My friend Celeste was paying a fortune for her arthritis pain medication when she learned about essential oils. Her first introduction was from a network marketing consultant who gave her a tiny roll-on bottle of a very expensive blend. It worked well, but on her fixed income, she couldn’t afford to use it regularly. She knew of my experience with essential oils, so she called.
I was able to get her the pain relief she needed for about one-third the price of the expensive network marketing blend with absolutely no loss in quality or effectiveness. If anything, according to Celeste, my more affordable oil blends work better for her.
She learned that there are many essential oils that help with arthritis pain and inflammation-both single oils and there are blends. Some are spicy and hot bringing circulation to sore areas for warmth and healing. Others are cooling and calming for taking down inflammation. And there are oils that practically work miracles for taking the pain away.
I told her that while blends of oils are typically a bit more expensive than single oils, they’re a more affordable route for her because purchasing a lot of single oils at once and using them separately or blending them might be just too expensive for her all at once. Blends have highly targeted and very expensive ingredients that make all the difference in effectiveness. And you don’t have to buy a whole bottle of the expensive oil to get the amazing effect of that single costly ingredient. In essential oils, less is often more.
Blends can target one specific use or combine the benefits of all the features you want. A pain blend, for example, contains the emergency analgesic oils that take the pain down instantly-oils like birch, peppermint, and clove. The anti-inflammatory blend may not act as quickly but it works deeper for more long-lasting results. Anti-inflammatory ingredients might include myrrh, helichrysum, eucalyptus, fir, lemongrass, spruce, and wintergreen. Other more expensive trace ingredients may be part of the recipe.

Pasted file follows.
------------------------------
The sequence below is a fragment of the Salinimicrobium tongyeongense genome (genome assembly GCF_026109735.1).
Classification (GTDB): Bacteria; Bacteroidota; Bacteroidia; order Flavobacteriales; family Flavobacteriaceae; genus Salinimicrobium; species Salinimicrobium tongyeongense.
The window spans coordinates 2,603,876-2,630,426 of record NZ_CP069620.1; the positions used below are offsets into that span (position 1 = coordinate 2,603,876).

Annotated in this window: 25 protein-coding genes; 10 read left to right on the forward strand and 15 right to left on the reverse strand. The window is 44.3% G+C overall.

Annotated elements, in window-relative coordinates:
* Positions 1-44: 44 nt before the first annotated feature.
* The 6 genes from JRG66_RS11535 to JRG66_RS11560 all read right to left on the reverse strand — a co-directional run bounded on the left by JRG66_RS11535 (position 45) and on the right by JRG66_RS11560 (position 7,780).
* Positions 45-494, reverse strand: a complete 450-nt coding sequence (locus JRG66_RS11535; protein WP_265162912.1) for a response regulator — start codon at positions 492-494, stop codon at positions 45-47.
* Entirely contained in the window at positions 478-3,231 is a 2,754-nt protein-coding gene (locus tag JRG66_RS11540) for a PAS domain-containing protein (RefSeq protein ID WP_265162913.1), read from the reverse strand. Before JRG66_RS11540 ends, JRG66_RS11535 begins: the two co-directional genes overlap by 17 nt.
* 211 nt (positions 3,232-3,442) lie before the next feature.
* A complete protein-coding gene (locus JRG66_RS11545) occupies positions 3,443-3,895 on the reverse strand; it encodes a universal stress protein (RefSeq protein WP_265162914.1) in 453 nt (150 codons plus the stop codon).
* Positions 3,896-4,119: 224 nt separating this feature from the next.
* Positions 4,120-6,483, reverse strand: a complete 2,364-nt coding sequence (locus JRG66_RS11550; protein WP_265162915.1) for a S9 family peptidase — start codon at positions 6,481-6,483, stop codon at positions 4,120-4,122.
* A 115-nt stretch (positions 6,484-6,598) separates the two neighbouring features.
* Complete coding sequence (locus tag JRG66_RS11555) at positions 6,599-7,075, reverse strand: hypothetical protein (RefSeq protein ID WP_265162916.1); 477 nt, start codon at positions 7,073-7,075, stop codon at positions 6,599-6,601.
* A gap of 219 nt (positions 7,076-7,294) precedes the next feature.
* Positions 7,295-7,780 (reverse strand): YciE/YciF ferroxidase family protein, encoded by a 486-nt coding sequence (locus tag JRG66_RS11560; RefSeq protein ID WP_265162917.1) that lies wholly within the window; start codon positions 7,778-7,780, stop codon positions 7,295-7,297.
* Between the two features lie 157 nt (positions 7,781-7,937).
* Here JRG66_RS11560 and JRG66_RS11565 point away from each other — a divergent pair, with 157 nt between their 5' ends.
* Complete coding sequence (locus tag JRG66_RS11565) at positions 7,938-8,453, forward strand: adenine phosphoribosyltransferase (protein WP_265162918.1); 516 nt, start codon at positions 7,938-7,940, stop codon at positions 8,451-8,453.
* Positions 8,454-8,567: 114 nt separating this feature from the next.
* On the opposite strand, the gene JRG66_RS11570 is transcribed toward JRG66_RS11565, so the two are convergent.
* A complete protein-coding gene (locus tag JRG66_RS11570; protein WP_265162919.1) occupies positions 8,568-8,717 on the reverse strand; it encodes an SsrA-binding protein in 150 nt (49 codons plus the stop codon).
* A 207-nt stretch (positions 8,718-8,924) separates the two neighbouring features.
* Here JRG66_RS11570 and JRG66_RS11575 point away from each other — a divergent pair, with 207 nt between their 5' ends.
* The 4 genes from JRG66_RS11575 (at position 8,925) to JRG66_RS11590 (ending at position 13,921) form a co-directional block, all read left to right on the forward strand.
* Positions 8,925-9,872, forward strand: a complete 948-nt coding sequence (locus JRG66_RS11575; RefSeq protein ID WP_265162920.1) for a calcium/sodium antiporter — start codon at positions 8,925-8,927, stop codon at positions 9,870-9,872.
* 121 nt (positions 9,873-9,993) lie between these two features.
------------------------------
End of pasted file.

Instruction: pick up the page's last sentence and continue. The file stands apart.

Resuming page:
You can, of course, purchase single oils and create your own blends. A pain blend might use equal parts of helichrysum, birch or wintergreen, peppermint and clove. An anti-inflammation blend might use triple the amount of helichrysum in the pain blend then add equal amounts of black pepper, juniper, hyssop, eucalyptus, lemongrass, myrrh, or spruce. You don’t have to use them all. Just pick four or five.
Here’s how you’ll use rotate between these two types of blends. For intense, urgent pain, use the fast-acting pain blend first. On a small area, apply a drop neat (undiluted) and gently spread it around. For a larger area, mix ten drops in about a teaspoon of mixing oil and gently massage the area.
An exceptionally strong anti-inflammation is like a burning fire. Even the mildest oils can sometimes be too strong. If too much is used, they can actually add to the inflammation. Calm them with a mixing oil or a cool damp compress.
If you find that the oils are too hot for you, use this method with the anti-inflammation blend to cool and calm. Create a suspension of your anti-inflammation blend in cold water-4 to 5 drops to 1/4 cup of water. Shake the mixture well and soak a piece of gauze or flannel to create a compress. Apply cling film over it to keep the aromatic moisture in contact with the skin. Apply an ice pack to enhance its cooling effect.
Apart from the times of extreme pain, try to keep the inflammation under control by applying the stronger pain blend in the morning and then turn to a soothing anti-inflammatory blend in the afternoon, in the evening, and before bed.
Celeste writes that she can’t make it through the day without her two blends. She has a regular shipment going out to her well ahead of the urgent need. The other thing she reports is that over time with the restorative nature of the therapeutic essential oils, the pain seems to be easing overall.